However, once an objective is added to your list, there isn’t any indication of where the person or item you’re looking for is. This is fine if you’re able to play in relatively long stretches over a short period of time, since the areas do eventually bottleneck down to a single way forward. That said, if you are playing in spits and spurts when you can, you’ll often get lost upon loading a save and have to wander around for a while trying to remember where everything is. Considering the size of some of the areas that can take some real time. It’s not a game breaker, and I get that they’re going for a retro feel with it, but for adults with jobs and responsibilities, it’s a limitation more than an asset. The one consolation is that the checkpoint system is generous and saves often.
Pump Up The Jam
The music that Studio Koba put together is also exceptional. It fits the mood of the game perfectly and is good enough that I’d listen to it on its own. The sound effects and ambient sounds otherwise aren’t as memorable or stand-out unique, but that’s no knock against it as it does its job and wasn’t ever a distraction.
The music is what one might expect given the setting: a vibing synth score with a moody contemplative feel, at least until the battle music kicks in, at which point it becomes much more urgent and kinetic. Out of the different areas my favorite score is the one for the Yellow Chroma; I really dig the desert ruins motif and the music fits perfectly.
The Final Countdown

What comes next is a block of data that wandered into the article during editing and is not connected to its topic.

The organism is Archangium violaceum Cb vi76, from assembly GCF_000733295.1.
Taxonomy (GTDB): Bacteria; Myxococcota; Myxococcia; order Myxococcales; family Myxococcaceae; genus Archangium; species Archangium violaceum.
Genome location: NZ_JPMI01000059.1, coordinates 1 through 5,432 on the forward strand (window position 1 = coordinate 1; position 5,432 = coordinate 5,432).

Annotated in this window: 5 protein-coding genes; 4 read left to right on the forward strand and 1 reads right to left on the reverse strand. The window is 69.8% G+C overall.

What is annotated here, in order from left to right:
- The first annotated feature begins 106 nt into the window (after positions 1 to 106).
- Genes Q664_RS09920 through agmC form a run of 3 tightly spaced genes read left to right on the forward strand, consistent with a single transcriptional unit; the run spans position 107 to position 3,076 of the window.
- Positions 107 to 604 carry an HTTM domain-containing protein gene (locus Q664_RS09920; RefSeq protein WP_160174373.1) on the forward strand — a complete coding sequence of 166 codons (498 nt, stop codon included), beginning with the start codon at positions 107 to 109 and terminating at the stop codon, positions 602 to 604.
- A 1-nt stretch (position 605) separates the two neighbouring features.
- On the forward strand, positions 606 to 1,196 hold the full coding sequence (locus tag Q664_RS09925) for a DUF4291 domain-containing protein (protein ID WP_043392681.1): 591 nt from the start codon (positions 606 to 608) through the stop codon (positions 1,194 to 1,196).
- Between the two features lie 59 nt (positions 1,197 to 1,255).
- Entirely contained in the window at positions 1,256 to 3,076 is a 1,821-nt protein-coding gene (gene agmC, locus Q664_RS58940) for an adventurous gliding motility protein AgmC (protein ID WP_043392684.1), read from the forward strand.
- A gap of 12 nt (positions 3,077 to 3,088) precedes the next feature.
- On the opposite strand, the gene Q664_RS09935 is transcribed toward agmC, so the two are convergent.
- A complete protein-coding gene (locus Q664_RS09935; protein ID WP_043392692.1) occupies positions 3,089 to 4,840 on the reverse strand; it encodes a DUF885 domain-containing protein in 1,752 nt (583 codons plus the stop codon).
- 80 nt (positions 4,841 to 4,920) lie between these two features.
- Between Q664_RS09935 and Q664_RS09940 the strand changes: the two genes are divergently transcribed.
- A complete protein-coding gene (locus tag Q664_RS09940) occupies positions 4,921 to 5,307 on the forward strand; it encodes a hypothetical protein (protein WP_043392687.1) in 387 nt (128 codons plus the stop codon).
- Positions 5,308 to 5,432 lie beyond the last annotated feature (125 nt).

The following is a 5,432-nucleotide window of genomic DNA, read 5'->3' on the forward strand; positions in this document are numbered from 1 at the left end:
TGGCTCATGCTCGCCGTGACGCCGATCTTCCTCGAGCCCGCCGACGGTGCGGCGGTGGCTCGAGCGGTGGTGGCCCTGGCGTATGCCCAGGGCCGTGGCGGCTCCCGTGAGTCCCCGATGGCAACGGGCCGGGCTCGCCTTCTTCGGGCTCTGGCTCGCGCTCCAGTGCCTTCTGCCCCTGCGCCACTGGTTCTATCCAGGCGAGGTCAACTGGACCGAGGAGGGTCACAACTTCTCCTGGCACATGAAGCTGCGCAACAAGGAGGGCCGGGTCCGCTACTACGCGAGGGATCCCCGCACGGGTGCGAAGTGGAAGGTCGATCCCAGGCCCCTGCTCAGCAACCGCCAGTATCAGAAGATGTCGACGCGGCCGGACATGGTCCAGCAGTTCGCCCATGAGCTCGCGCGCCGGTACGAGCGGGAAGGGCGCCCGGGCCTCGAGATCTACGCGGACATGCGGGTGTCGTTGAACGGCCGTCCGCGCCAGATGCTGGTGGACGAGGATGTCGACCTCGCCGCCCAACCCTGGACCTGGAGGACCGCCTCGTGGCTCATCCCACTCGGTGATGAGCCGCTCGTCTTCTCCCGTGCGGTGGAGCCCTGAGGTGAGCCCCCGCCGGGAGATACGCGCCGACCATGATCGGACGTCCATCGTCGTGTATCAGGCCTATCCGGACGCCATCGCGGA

Narita Boy didn’t have to be very good. It was largely crowdfunded on Kickstarter, and once it was out it could have been like a lot of Kickstarter games, or it could have been a non-starter that got launched and fell flat, but the team at Studio Koba really pulled this one out. It’s not a life-changing experience nor is it some deeply spiritual journey, but I think it’a a fun retro game that understands that it’s still a modern release. This is the sort of project that makes big publishers take a team seriously, and whether they decide to partner with a publisher or stay indie, I suspect we’ll see more from Studio Koba coming down the pipeline…er, datastream.
- Gorgeous graphics.
- Interesting and well done story and atmosphere.
- Solid soundtrack.
- Opaque player directives and no way to jog your memory after an absence.
- Combat, while not bad, could have been more engaging.
Review code provided by the publisher. Played on Xbox. You can read SP1st and MP1st’s review and scoring policy right here.